It is impossible to have a conversation about police brutality and murder in the Twin Cities without talking about the death of Philando Castile. In 2016, Castile, a Black man, was shot by Jeronimo Yanez, an officer with the St. Anthony Police Department. Yanez was eventually acquitted of the charges brought against him. There were protests right after his death, and Yanez was acquitted. The deaths of David Smith and Justine Ruszczyk are other examples of wrongful death at the hands of Twin Cities metro police. And those are just the high profile cases. 

From the predominantly white, upper class neighborhood where Mike Freeman resides in south Minneapolis, we look across Interstate 35W and see the burnt remnants of an old Minneapolis. The Minneapolis of the past. We look to the future with hope — hope that this is the final wake up call for the systemic change of our police system that we have needed since the start. 

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Ben Leonard


Colorado State University student

The Collegian’s opinion desk can be reached at To submit a letter to the editor, please follow the guidelines at

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About the Contributor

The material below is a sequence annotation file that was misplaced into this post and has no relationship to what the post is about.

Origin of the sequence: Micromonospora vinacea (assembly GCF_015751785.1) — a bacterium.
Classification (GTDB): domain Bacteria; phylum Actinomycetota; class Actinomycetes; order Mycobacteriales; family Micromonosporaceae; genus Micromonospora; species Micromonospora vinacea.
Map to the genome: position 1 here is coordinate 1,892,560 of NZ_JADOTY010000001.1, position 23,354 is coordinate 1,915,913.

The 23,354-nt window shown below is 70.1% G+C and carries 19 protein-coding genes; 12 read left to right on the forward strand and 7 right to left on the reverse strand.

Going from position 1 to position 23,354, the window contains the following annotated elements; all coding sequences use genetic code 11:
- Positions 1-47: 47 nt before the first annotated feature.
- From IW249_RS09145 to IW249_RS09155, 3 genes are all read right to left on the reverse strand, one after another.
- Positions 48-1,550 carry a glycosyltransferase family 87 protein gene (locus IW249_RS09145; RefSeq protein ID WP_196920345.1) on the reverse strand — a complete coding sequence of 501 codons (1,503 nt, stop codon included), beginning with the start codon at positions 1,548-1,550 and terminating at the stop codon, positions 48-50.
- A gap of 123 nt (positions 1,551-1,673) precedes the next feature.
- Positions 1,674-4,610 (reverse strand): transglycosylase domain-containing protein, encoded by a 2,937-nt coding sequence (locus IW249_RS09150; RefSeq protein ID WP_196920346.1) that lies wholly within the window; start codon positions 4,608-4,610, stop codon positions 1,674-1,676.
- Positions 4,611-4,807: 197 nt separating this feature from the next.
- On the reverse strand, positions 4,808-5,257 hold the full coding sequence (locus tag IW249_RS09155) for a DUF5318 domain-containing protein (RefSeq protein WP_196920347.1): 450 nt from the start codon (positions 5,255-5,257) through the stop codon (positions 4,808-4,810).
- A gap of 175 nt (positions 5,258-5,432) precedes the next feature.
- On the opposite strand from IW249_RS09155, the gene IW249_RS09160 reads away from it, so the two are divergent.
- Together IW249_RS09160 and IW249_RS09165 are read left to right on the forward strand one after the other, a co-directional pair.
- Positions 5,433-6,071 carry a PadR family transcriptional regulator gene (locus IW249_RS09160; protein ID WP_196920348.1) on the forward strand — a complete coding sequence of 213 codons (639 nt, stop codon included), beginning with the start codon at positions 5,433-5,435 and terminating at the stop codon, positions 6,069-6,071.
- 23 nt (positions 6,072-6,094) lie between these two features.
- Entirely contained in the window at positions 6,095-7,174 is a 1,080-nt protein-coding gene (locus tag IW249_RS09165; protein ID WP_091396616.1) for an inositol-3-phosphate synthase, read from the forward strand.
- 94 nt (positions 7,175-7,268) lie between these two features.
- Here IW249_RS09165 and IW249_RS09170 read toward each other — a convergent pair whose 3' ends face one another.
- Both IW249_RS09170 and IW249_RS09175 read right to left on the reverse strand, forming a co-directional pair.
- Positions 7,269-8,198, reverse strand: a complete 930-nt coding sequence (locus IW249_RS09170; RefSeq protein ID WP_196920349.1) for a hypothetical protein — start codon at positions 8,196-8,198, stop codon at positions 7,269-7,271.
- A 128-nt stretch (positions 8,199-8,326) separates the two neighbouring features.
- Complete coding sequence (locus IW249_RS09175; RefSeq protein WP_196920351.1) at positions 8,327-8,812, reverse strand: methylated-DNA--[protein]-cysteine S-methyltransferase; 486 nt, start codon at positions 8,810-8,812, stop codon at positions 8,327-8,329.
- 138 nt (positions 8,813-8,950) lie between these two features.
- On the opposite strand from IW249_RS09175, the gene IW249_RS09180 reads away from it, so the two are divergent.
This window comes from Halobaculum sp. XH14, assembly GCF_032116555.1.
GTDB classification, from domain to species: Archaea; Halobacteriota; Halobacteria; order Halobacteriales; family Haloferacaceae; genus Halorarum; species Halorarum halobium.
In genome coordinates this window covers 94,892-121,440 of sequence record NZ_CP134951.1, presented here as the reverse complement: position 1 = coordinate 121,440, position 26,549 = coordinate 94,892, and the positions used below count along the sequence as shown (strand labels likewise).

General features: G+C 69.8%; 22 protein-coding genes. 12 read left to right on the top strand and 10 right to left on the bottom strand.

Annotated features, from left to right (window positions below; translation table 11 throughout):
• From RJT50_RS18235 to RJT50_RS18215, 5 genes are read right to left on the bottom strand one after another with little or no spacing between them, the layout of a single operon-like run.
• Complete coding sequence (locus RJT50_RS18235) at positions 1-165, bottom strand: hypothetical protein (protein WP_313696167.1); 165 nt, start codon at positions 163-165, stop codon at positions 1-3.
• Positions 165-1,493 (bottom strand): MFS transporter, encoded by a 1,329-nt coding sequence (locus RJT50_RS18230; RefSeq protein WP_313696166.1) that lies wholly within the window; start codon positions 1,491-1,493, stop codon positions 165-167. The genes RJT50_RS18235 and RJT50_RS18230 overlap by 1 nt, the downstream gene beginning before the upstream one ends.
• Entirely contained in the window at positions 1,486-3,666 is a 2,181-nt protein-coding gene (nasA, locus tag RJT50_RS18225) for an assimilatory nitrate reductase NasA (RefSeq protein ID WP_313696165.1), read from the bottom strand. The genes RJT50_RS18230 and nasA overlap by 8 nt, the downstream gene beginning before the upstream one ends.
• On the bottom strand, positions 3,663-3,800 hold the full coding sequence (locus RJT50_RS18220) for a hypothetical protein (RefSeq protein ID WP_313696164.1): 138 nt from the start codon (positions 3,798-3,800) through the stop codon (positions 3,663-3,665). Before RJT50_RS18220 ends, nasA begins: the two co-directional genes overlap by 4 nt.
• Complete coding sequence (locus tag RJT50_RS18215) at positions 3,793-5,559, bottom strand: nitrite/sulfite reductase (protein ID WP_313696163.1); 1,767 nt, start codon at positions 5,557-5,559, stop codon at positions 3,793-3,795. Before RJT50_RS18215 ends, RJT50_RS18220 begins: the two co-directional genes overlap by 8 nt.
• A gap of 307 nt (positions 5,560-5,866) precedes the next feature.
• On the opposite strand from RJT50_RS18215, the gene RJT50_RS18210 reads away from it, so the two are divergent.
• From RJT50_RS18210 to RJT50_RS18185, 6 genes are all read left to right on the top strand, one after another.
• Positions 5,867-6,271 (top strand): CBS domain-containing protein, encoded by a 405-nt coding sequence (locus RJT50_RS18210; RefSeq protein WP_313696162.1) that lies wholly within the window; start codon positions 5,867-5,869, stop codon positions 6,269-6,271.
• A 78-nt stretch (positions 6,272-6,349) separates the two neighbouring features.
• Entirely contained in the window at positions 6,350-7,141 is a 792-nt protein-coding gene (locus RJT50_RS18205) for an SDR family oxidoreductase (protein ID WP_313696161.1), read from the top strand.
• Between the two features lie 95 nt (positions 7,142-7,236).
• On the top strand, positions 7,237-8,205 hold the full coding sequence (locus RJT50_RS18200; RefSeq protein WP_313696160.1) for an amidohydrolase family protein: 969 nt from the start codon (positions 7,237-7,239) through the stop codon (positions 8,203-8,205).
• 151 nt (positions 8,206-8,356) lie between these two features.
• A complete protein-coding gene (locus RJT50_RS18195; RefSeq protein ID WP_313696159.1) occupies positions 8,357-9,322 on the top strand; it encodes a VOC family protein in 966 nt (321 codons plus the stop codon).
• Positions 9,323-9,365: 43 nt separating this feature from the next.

Serena Bettis, Editor in Chief
Serena Bettis is your 2022-23 editor in chief and is in her final year studying journalism and political science. In her three years at The Collegian, Bettis has also been a news reporter, copy editor, news editor and content managing editor, and she occasionally takes photos, too. When Bettis was 5, her family moved from Iowa to a tiny town northwest of Fort Collins called Livermore, Colorado, before eventually moving to Fort Collins proper. When she was 8 years old, her dad enrolled at Colorado State University as a nontraditional student veteran, where he found his life's passion in photojournalism. Although Bettis' own passion for journalism did not stem directly from her dad, his time at CSU and with The Collegian gave her the motivation to bite down on her fear of talking to strangers and find The Collegian newsroom on the second day of classes in 2019. She's never looked back since. Considering that aforementioned fear, Bettis is constantly surprised to be where she is today. However, thanks to the supportive learning environment at The Collegian and inspiring peers, Bettis has not stopped chasing her teenage dream of being a professional journalist. Between working with her section editors, coordinating news stories between Rocky Mountain Student Media departments and coaching new reporters, Bettis gets to live that dream every day. When she's not in the newsroom or almost falling asleep in class, you can find Bettis working in the Durrell Marketplace and Café or outside gazing at the beauty that is our campus (and running inside when bees are nearby). This year, Bettis' goals for The Collegian include continuing its trajectory as a unique alt-weekly newspaper, documenting the institutional memory of the paper to benefit students in years to come and fostering a sense of community and growth both inside the newsroom and through The Collegian's published work. Bettis would like to encourage anyone with story ideas, suggestions, questions, concerns or comments to reach out to her at